Use Azure Data Factory to migrate data from Amazon S3 to Azure Storage
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Azure Data Factory provides a performant, robust, and cost-effective mechanism to migrate data at scale from Amazon S3 to Azure Blob Storage or Azure Data Lake Storage Gen2. This article provides the following information for data engineers and developers:
- Copy resilience
- Network security
- High-level solution architecture
- Implementation best practices
ADF offers a serverless architecture that allows parallelism at different levels, which allows developers to build pipelines to fully utilize your network bandwidth and storage IOPS and bandwidth to maximize data movement throughput for your environment.
Customers have successfully migrated petabytes of data consisting of hundreds of millions of files from Amazon S3 to Azure Blob Storage, with a sustained throughput of 2 GBps and higher.
The picture above illustrates how you can achieve great data movement speeds through different levels of parallelism:
- A single copy activity can take advantage of scalable compute resources: when using Azure Integration Runtime, you can specify up to 256 DIUs for each copy activity in a serverless manner; when using self-hosted Integration Runtime, you can manually scale up the machine or scale out to multiple machines (up to four nodes), and a single copy activity will partition its file set across all nodes.
- A single copy activity reads from and writes to the data store using multiple threads.
- ADF control flow can start multiple copy activities in parallel, for example using For Each loop.
Within a single copy activity run, ADF has built-in retry mechanism so it can handle a certain level of transient failures in the data stores or in the underlying network.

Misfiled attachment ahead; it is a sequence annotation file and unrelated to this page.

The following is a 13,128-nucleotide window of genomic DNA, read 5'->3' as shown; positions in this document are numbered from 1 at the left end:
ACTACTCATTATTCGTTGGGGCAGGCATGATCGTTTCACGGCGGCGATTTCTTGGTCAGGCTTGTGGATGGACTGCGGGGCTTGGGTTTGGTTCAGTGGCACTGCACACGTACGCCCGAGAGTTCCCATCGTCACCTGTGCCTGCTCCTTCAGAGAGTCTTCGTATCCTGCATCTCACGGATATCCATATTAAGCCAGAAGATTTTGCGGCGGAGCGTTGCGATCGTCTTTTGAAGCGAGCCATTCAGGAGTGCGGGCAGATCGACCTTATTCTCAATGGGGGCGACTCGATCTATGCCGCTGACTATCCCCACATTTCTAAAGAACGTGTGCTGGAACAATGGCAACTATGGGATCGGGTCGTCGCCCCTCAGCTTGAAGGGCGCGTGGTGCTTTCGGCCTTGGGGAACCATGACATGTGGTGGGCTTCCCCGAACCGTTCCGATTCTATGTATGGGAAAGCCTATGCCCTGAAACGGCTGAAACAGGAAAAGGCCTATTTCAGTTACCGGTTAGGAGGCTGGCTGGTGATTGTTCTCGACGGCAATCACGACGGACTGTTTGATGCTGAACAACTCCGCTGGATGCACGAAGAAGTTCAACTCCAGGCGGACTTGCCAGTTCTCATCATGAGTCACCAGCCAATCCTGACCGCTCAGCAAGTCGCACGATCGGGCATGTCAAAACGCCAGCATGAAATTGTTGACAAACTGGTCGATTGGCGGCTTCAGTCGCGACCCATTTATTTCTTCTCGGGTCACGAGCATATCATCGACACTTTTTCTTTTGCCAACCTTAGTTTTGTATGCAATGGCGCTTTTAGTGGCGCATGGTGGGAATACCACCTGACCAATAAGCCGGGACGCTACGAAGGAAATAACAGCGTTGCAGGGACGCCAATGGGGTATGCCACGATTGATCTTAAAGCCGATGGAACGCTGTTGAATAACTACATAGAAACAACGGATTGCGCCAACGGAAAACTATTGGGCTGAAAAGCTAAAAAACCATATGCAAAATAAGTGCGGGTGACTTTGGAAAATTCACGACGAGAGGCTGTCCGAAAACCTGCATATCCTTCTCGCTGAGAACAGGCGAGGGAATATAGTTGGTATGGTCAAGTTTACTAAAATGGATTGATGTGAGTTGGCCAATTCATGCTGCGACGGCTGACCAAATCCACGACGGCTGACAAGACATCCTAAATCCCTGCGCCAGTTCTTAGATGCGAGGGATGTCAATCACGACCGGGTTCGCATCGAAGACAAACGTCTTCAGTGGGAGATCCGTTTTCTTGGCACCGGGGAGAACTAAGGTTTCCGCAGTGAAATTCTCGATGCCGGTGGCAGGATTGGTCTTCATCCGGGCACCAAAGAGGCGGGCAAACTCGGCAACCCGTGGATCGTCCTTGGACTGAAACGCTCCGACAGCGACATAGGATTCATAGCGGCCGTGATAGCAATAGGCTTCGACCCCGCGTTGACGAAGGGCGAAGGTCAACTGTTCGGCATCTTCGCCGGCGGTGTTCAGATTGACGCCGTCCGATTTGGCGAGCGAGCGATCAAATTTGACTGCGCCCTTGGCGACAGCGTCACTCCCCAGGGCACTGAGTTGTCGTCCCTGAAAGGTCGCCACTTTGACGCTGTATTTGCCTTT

When doing binary copying from S3 to Blob and from S3 to ADLS Gen2, ADF automatically performs checkpointing. If a copy activity run has failed or timed out, on a subsequent retry, the copy resumes from the last failure point instead of starting from the beginning.
By default, ADF transfers data from Amazon S3 to Azure Blob Storage or Azure Data Lake Storage Gen2 using encrypted connection over HTTPS protocol. HTTPS provides data encryption in transit and prevents eavesdropping and man-in-the-middle attacks.
Alternatively, if you don't want data to be transferred over public Internet, you can achieve higher security by transferring data over a private peering link between AWS Direct Connect and Azure Express Route. Refer to the solution architecture in the next section on how this can be achieved.
Migrate data over public Internet:
- In this architecture, data is transferred securely using HTTPS over public Internet.
- Both the source Amazon S3 and the destination Azure Blob Storage or Azure Data Lake Storage Gen2 are configured to allow traffic from all network IP addresses. Refer to the second architecture referenced later in this page on how you can restrict network access to specific IP range.
- You can easily scale up the amount of horsepower in serverless manner to fully utilize your network and storage bandwidth so that you can get the best throughput for your environment.